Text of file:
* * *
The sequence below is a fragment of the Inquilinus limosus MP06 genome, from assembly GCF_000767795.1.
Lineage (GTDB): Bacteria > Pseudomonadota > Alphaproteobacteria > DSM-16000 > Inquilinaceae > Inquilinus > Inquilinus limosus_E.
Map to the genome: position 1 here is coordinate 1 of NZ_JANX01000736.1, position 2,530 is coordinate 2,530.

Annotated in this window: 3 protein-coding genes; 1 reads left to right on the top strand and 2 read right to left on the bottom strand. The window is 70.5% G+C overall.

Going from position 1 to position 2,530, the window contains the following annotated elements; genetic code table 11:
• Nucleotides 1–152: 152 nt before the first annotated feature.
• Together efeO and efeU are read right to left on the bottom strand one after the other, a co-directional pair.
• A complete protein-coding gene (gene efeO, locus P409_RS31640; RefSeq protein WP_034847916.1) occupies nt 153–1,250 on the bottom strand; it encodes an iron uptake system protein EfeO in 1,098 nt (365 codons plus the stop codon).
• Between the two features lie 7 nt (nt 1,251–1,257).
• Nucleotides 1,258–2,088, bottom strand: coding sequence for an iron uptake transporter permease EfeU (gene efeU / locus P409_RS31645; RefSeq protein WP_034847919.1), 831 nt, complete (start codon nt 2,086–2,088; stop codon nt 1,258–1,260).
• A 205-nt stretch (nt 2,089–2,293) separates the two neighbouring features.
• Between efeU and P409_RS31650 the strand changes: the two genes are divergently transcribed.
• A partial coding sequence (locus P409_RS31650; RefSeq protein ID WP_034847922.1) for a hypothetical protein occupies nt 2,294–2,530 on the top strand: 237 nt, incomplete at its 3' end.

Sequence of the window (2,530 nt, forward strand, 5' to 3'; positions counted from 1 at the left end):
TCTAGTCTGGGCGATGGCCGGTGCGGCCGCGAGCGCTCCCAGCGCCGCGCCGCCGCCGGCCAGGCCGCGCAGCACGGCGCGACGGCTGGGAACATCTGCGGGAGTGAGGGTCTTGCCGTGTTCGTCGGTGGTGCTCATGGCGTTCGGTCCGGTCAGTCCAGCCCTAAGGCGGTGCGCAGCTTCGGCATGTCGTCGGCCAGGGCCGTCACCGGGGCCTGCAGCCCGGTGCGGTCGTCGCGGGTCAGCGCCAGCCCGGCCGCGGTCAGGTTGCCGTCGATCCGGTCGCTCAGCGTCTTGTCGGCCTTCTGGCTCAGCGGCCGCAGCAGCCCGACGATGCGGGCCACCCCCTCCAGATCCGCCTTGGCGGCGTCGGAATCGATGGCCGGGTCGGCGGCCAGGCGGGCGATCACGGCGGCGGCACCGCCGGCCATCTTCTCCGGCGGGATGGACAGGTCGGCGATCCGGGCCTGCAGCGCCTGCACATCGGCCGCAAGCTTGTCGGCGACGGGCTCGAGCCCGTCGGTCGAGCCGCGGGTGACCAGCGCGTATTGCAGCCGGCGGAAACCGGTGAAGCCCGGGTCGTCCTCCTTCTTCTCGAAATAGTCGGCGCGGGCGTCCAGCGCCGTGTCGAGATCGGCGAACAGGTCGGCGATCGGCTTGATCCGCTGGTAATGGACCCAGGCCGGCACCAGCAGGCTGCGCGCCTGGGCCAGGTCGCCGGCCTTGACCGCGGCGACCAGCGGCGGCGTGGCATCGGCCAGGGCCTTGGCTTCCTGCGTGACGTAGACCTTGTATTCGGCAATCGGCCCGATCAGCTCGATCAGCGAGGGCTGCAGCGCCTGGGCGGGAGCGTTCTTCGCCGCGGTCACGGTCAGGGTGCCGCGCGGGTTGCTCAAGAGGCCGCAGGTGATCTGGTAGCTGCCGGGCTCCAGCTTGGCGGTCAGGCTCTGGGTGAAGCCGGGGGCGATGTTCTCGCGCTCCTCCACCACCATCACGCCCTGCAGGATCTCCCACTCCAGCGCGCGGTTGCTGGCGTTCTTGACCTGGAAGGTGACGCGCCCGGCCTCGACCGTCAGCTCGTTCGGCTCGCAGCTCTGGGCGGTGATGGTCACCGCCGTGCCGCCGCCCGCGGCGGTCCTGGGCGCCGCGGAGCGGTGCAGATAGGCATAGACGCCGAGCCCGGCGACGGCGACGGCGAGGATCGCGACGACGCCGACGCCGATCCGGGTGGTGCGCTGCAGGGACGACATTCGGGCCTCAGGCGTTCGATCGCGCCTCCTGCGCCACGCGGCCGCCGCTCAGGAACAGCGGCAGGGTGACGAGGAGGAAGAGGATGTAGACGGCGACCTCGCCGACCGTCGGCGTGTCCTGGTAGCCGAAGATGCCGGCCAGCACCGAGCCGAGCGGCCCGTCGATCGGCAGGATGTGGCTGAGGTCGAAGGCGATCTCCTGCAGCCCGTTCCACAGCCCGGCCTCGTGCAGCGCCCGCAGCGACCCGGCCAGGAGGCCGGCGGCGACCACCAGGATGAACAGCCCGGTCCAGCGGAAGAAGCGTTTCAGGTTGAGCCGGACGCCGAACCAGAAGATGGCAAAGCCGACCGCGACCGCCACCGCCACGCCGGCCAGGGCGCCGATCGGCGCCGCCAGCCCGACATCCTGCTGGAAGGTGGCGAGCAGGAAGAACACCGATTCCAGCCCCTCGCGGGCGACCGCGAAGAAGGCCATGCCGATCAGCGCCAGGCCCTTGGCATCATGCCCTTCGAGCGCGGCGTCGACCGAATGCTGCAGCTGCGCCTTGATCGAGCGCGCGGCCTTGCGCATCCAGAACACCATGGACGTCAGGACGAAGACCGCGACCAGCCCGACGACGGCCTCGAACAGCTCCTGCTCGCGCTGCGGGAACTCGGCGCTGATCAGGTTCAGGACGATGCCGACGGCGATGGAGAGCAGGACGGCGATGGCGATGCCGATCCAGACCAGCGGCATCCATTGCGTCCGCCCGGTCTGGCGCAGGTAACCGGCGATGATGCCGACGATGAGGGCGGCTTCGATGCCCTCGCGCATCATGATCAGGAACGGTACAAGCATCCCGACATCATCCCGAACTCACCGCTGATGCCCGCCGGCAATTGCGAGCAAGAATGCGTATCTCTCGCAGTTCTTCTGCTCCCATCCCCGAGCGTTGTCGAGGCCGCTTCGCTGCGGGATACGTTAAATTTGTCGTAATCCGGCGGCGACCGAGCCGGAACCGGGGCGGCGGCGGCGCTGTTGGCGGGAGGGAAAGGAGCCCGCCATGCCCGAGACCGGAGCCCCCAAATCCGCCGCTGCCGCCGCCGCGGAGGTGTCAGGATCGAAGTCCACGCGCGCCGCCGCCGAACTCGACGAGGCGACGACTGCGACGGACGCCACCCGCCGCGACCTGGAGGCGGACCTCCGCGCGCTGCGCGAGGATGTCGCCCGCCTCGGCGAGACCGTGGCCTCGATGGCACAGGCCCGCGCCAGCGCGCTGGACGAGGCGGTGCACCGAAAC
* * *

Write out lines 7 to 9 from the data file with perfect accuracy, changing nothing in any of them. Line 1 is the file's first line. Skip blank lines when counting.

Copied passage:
• Together efeO and efeU are read right to left on the bottom strand one after the other, a co-directional pair.
• A complete protein-coding gene (gene efeO, locus P409_RS31640; RefSeq protein WP_034847916.1) occupies nt 153–1,250 on the bottom strand; it encodes an iron uptake system protein EfeO in 1,098 nt (365 codons plus the stop codon).
• Between the two features lie 7 nt (nt 1,251–1,257).